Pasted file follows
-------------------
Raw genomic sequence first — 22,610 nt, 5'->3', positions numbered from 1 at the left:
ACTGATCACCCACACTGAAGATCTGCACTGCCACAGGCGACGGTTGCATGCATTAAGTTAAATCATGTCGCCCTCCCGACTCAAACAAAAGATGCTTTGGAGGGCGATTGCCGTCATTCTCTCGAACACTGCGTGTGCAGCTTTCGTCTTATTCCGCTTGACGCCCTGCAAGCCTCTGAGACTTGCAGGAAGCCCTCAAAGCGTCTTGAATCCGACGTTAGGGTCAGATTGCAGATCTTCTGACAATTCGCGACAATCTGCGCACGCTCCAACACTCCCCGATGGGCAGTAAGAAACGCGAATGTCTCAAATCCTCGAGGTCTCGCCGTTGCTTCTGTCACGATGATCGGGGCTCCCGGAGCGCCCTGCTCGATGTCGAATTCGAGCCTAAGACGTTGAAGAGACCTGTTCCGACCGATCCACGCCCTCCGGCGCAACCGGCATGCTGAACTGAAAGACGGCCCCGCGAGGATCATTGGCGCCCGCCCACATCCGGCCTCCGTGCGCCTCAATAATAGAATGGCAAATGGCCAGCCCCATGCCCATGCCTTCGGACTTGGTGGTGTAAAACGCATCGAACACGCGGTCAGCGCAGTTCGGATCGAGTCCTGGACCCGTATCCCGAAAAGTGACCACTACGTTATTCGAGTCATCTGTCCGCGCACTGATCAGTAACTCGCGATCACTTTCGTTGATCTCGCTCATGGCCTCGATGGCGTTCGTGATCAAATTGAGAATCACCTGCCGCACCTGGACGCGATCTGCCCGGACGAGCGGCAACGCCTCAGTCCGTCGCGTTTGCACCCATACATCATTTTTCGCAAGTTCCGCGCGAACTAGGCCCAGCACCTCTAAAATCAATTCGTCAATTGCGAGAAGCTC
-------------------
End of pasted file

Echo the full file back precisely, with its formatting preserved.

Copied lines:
Raw genomic sequence first — 22,610 nt, 5'->3', positions numbered from 1 at the left:
ACTGATCACCCACACTGAAGATCTGCACTGCCACAGGCGACGGTTGCATGCATTAAGTTAAATCATGTCGCCCTCCCGACTCAAACAAAAGATGCTTTGGAGGGCGATTGCCGTCATTCTCTCGAACACTGCGTGTGCAGCTTTCGTCTTATTCCGCTTGACGCCCTGCAAGCCTCTGAGACTTGCAGGAAGCCCTCAAAGCGTCTTGAATCCGACGTTAGGGTCAGATTGCAGATCTTCTGACAATTCGCGACAATCTGCGCACGCTCCAACACTCCCCGATGGGCAGTAAGAAACGCGAATGTCTCAAATCCTCGAGGTCTCGCCGTTGCTTCTGTCACGATGATCGGGGCTCCCGGAGCGCCCTGCTCGATGTCGAATTCGAGCCTAAGACGTTGAAGAGACCTGTTCCGACCGATCCACGCCCTCCGGCGCAACCGGCATGCTGAACTGAAAGACGGCCCCGCGAGGATCATTGGCGCCCGCCCACATCCGGCCTCCGTGCGCCTCAATAATAGAATGGCAAATGGCCAGCCCCATGCCCATGCCTTCGGACTTGGTGGTGTAAAACGCATCGAACACGCGGTCAGCGCAGTTCGGATCGAGTCCTGGACCCGTATCCCGAAAAGTGACCACTACGTTATTCGAGTCATCTGTCCGCGCACTGATCAGTAACTCGCGATCACTTTCGTTGATCTCGCTCATGGCCTCGATGGCGTTCGTGATCAAATTGAGAATCACCTGCCGCACCTGGACGCGATCTGCCCGGACGAGCGGCAACGCCTCAGTCCGTCGCGTTTGCACCCATACATCATTTTTCGCAAGTTCCGCGCGAACTAGGCCCAGCACCTCTAAAATCAATTCGTCAATTGCGAGAAGCTC